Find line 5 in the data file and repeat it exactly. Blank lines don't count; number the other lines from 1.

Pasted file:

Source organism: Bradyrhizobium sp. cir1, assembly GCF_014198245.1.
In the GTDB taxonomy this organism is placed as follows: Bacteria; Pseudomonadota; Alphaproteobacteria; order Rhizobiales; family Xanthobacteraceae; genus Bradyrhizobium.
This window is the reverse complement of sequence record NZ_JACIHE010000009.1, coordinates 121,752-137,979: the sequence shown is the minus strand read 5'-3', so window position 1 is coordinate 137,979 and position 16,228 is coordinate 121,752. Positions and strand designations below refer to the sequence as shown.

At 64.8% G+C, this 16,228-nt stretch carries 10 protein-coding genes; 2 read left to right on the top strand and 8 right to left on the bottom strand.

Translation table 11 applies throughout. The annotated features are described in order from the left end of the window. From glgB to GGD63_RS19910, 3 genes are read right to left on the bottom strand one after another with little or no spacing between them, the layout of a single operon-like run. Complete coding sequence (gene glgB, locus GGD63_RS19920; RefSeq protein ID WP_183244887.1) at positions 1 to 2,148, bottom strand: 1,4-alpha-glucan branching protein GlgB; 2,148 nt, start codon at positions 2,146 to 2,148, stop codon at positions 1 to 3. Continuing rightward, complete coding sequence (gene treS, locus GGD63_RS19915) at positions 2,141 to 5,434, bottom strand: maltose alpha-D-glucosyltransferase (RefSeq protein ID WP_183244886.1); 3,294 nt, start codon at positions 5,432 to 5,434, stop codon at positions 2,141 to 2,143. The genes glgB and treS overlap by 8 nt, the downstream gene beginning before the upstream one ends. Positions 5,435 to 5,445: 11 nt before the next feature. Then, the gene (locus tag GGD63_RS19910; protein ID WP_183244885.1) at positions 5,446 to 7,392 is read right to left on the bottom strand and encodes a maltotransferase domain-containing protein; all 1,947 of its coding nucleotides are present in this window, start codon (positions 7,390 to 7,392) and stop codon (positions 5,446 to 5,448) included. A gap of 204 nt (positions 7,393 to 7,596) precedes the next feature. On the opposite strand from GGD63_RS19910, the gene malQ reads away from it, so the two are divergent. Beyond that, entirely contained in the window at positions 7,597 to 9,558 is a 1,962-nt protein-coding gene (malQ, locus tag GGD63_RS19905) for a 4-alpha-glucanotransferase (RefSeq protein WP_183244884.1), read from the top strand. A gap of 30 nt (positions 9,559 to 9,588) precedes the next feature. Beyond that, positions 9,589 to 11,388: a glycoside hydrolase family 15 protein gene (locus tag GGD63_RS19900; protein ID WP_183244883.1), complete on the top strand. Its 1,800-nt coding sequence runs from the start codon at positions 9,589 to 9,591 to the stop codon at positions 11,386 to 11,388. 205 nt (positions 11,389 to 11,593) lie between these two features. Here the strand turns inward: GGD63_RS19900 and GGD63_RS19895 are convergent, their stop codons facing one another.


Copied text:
Translation table 11 applies throughout. The annotated features are described in order from the left end of the window. From glgB to GGD63_RS19910, 3 genes are read right to left on the bottom strand one after another with little or no spacing between them, the layout of a single operon-like run. Complete coding sequence (gene glgB, locus GGD63_RS19920; RefSeq protein ID WP_183244887.1) at positions 1 to 2,148, bottom strand: 1,4-alpha-glucan branching protein GlgB; 2,148 nt, start codon at positions 2,146 to 2,148, stop codon at positions 1 to 3. Continuing rightward, complete coding sequence (gene treS, locus GGD63_RS19915) at positions 2,141 to 5,434, bottom strand: maltose alpha-D-glucosyltransferase (RefSeq protein ID WP_183244886.1); 3,294 nt, start codon at positions 5,432 to 5,434, stop codon at positions 2,141 to 2,143. The genes glgB and treS overlap by 8 nt, the downstream gene beginning before the upstream one ends. Positions 5,435 to 5,445: 11 nt before the next feature. Then, the gene (locus tag GGD63_RS19910; protein ID WP_183244885.1) at positions 5,446 to 7,392 is read right to left on the bottom strand and encodes a maltotransferase domain-containing protein; all 1,947 of its coding nucleotides are present in this window, start codon (positions 7,390 to 7,392) and stop codon (positions 5,446 to 5,448) included. A gap of 204 nt (positions 7,393 to 7,596) precedes the next feature. On the opposite strand from GGD63_RS19910, the gene malQ reads away from it, so the two are divergent. Beyond that, entirely contained in the window at positions 7,597 to 9,558 is a 1,962-nt protein-coding gene (malQ, locus tag GGD63_RS19905) for a 4-alpha-glucanotransferase (RefSeq protein WP_183244884.1), read from the top strand. A gap of 30 nt (positions 9,559 to 9,588) precedes the next feature. Beyond that, positions 9,589 to 11,388: a glycoside hydrolase family 15 protein gene (locus tag GGD63_RS19900; protein ID WP_183244883.1), complete on the top strand. Its 1,800-nt coding sequence runs from the start codon at positions 9,589 to 9,591 to the stop codon at positions 11,386 to 11,388. 205 nt (positions 11,389 to 11,593) lie between these two features. Here the strand turns inward: GGD63_RS19900 and GGD63_RS19895 are convergent, their stop codons facing one another.